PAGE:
Ray Gibbons; minister sought social redress
By Claire Noland
Los Angeles Times, May 1, 2008
LOS ANGELES -The Rev. Ray Gibbons, a minister who helped Protestant churches in the United States address major social and political issues as director of the Council for Christian Social Action from 1944 to 1968, died of natural causes March 18 at Pilgrim Place retirement home in Claremont, Calif., his son David said. He was 105.
The council was an agency of the Congregational Christian Churches of America and, starting in 1957, the United Church of Christ. Soon after taking over as director, Rev. Gibbons called on the denomination's 4,000 clergymen to address "racial relations, labor problems, peace treaties, management, [and] economic questions," according to a 1944 Time magazine article.
Rev. Gibbons worked out of the council's New York offices, but traveled extensively to lead congregations as they put their Christian faith into practice.
During World War II, he visited internment camps where Japanese-Americans were detained, offering encouragement and advocating their release. After the war, he helped churches as they worked to reintegrate those citizens into their communities.
He spoke out in Appalachia and other depressed areas while helping to develop better housing for low- and middle-income families.
In the 1960s, he joined civil rights activists in marches in Selma, Ala., and helped monitor media coverage in Mississippi when activists successfully challenged the Federal Communications Commission's renewal of the license of a Jackson, Miss., TV station, saying management did not give fair coverage to civil rights issues.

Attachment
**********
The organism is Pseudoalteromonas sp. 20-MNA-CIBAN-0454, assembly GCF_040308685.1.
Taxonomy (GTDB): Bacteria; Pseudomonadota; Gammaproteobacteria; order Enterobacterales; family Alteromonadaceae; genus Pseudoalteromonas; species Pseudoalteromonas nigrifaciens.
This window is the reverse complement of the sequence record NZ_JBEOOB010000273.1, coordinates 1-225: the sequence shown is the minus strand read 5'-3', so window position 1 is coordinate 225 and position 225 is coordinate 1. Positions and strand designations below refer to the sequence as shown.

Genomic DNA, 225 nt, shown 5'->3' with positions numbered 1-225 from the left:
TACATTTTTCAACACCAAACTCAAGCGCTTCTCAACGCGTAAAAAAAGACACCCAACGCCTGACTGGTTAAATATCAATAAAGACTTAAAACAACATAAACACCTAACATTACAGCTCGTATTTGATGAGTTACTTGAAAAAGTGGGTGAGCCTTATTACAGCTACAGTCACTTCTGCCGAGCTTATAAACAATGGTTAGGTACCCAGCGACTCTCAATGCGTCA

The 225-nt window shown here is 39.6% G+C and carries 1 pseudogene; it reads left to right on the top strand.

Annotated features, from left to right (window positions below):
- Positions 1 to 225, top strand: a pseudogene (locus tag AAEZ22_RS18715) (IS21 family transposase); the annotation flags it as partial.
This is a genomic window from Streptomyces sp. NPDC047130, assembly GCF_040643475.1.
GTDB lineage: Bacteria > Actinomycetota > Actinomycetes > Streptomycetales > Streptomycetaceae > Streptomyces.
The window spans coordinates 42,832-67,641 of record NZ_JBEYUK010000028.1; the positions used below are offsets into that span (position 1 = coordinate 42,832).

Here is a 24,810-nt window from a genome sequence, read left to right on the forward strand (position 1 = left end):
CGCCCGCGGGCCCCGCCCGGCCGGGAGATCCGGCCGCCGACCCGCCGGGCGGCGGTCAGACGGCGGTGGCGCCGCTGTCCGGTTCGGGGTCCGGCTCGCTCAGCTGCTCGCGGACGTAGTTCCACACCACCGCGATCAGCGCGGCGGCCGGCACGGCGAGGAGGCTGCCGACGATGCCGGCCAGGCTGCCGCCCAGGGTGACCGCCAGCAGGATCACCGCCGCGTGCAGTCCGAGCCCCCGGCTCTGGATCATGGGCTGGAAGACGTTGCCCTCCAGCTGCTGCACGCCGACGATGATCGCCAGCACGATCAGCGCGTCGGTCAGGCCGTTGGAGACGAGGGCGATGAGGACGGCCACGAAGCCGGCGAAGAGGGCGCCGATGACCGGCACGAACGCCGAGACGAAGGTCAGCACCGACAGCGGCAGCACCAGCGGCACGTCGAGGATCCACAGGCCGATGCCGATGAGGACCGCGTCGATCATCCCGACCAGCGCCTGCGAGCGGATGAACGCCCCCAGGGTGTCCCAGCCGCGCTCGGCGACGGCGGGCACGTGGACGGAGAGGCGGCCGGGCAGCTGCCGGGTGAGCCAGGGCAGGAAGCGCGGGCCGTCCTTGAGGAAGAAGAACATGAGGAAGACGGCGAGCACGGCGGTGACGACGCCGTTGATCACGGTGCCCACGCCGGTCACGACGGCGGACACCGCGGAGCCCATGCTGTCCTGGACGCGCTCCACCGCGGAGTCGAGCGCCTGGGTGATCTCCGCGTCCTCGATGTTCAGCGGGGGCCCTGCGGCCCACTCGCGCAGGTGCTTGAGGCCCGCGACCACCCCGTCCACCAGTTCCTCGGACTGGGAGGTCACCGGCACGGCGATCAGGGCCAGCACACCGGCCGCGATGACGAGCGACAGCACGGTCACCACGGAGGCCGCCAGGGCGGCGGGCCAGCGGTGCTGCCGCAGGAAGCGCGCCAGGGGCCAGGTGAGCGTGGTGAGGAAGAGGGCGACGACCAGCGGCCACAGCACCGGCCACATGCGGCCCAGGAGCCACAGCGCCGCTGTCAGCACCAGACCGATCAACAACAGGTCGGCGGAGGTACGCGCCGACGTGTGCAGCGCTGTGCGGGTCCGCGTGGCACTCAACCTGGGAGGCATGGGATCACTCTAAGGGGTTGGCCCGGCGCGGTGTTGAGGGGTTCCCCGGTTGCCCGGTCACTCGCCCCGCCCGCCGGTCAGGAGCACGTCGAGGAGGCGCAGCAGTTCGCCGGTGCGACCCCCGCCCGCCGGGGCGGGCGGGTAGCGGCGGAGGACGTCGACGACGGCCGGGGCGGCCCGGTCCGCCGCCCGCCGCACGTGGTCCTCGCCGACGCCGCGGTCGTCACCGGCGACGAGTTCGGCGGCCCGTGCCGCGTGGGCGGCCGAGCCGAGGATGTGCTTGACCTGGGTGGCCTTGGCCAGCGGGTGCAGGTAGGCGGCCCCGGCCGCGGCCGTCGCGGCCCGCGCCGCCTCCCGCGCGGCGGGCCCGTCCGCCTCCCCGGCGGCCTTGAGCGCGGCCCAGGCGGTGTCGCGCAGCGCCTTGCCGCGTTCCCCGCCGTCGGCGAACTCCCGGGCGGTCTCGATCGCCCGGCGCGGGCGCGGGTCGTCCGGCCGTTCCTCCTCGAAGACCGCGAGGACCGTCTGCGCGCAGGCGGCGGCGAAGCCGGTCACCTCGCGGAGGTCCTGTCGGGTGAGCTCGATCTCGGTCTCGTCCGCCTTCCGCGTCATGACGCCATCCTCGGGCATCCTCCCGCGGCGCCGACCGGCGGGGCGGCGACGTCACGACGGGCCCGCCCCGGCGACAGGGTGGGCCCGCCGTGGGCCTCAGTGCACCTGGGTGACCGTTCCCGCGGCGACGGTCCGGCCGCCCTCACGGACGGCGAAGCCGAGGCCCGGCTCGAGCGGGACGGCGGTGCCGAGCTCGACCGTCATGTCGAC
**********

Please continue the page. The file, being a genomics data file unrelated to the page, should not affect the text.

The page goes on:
Rev. Gibbons often encountered resistance.
"A lot of people argued at that time that the church shouldn't get involved in social action," his son said. "He faced tremendous opposition, and it took courage to do what he was doing."
Born in Cleveland, Rev. Gibbons attended Oberlin College in Ohio. He earned his divinity degree at Union Theological Seminary in New York and did graduate work at Columbia University.
Starting in the 1920s, he became a pastor at churches in Massachusetts and Maine before leading the council.
Rev. Gibbons and his wife, Marjorie, retired to Maine in 1969, then moved to Claremont in 1977. She died in 1999.
In addition to his son David of Oakhurst, N.J., Rev. Gibbons leaves another son, Paul of Nelson, N.H.; a daughter, Jane of Sweden, Maine; nine grandchildren; and 11 great-grandchildren.
All of his children are ordained ministers.
© Copyright 2008 Globe Newspaper Company
From Rev. Bob MacFarlane:
I was moved by the announcement of Ray GIbbon's death. I had no idea he was 105. I worked for Ray at the Boston Synod in the late 60's, on his campaign to become UCC President. He was an inspirational mentor for many of us who were seminarians in those heady days. "UCC - U Can Change" is a button badge I still have in my memory box.